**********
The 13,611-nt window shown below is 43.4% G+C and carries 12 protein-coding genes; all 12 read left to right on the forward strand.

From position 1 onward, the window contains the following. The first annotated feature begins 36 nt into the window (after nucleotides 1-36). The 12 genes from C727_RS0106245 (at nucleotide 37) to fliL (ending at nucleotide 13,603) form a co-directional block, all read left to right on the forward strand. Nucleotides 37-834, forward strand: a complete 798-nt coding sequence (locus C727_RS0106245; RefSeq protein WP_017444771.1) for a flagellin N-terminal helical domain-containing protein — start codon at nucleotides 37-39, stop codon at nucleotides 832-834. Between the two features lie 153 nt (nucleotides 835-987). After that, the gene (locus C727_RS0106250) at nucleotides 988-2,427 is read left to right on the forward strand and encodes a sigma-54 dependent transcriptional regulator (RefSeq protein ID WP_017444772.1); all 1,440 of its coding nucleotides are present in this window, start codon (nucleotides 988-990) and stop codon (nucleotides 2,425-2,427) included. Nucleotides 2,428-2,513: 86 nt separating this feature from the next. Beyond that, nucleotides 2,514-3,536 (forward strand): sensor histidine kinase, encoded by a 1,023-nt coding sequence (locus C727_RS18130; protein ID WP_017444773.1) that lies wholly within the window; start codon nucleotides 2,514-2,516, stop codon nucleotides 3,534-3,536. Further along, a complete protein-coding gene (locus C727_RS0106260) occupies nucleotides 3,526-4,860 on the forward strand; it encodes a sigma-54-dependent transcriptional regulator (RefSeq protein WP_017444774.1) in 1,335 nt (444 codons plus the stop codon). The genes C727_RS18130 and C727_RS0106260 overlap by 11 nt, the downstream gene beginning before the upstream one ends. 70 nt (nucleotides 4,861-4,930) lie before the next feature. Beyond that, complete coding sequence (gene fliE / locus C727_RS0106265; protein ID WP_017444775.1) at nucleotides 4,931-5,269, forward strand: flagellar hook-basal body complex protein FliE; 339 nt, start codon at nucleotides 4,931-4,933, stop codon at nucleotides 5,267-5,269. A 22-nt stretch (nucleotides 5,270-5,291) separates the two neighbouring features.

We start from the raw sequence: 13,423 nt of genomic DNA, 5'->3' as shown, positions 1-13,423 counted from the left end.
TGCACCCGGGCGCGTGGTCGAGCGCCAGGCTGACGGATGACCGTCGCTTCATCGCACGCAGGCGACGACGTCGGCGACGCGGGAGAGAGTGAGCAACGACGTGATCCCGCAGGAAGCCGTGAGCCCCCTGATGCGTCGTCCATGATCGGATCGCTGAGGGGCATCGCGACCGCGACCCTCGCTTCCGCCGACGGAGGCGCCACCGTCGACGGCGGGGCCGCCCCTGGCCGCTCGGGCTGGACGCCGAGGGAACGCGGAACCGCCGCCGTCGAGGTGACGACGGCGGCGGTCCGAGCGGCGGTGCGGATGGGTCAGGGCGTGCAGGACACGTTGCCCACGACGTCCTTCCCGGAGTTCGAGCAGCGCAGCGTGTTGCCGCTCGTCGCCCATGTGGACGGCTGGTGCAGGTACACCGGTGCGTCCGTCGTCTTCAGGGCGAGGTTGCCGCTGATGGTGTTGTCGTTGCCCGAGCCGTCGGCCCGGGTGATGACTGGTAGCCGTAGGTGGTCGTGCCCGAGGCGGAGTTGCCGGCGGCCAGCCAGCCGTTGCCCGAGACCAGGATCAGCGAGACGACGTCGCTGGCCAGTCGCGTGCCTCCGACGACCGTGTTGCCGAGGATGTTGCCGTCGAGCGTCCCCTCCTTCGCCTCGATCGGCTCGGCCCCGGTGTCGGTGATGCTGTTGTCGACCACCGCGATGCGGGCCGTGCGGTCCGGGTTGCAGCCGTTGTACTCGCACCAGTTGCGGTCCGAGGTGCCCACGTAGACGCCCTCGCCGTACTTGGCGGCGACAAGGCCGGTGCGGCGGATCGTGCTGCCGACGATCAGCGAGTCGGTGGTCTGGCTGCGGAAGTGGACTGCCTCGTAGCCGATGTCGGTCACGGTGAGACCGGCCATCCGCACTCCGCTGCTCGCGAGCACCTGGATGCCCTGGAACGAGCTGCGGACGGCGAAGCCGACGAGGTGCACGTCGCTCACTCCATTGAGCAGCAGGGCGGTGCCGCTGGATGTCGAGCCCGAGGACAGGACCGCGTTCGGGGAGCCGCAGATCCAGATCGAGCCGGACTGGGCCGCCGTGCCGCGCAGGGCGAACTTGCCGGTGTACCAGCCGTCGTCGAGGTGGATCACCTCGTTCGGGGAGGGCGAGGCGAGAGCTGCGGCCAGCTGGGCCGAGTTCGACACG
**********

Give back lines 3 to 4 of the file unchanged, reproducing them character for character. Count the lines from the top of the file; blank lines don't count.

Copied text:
We start from the raw sequence: 13,423 nt of genomic DNA, 5'->3' as shown, positions 1-13,423 counted from the left end.
TGCACCCGGGCGCGTGGTCGAGCGCCAGGCTGACGGATGACCGTCGCTTCATCGCACGCAGGCGACGACGTCGGCGACGCGGGAGAGAGTGAGCAACGACGTGATCCCGCAGGAAGCCGTGAGCCCCCTGATGCGTCGTCCATGATCGGATCGCTGAGGGGCATCGCGACCGCGACCCTCGCTTCCGCCGACGGAGGCGCCACCGTCGACGGCGGGGCCGCCCCTGGCCGCTCGGGCTGGACGCCGAGGGAACGCGGAACCGCCGCCGTCGAGGTGACGACGGCGGCGGTCCGAGCGGCGGTGCGGATGGGTCAGGGCGTGCAGGACACGTTGCCCACGACGTCCTTCCCGGAGTTCGAGCAGCGCAGCGTGTTGCCGCTCGTCGCCCATGTGGACGGCTGGTGCAGGTACACCGGTGCGTCCGTCGTCTTCAGGGCGAGGTTGCCGCTGATGGTGTTGTCGTTGCCCGAGCCGTCGGCCCGGGTGATGACTGGTAGCCGTAGGTGGTCGTGCCCGAGGCGGAGTTGCCGGCGGCCAGCCAGCCGTTGCCCGAGACCAGGATCAGCGAGACGACGTCGCTGGCCAGTCGCGTGCCTCCGACGACCGTGTTGCCGAGGATGTTGCCGTCGAGCGTCCCCTCCTTCGCCTCGATCGGCTCGGCCCCGGTGTCGGTGATGCTGTTGTCGACCACCGCGATGCGGGCCGTGCGGTCCGGGTTGCAGCCGTTGTACTCGCACCAGTTGCGGTCCGAGGTGCCCACGTAGACGCCCTCGCCGTACTTGGCGGCGACAAGGCCGGTGCGGCGGATCGTGCTGCCGACGATCAGCGAGTCGGTGGTCTGGCTGCGGAAGTGGACTGCCTCGTAGCCGATGTCGGTCACGGTGAGACCGGCCATCCGCACTCCGCTGCTCGCGAGCACCTGGATGCCCTGGAACGAGCTGCGGACGGCGAAGCCGACGAGGTGCACGTCGCTCACTCCATTGAGCAGCAGGGCGGTGCCGCTGGATGTCGAGCCCGAGGACAGGACCGCGTTCGGGGAGCCGCAGATCCAGATCGAGCCGGACTGGGCCGCCGTGCCGCGCAGGGCGAACTTGCCGGTGTACCAGCCGTCGTCGAGGTGGATCACCTCGTTCGGGGAGGGCGAGGCGAGAGCTGCGGCCAGCTGGGCCGAGTTCGACACG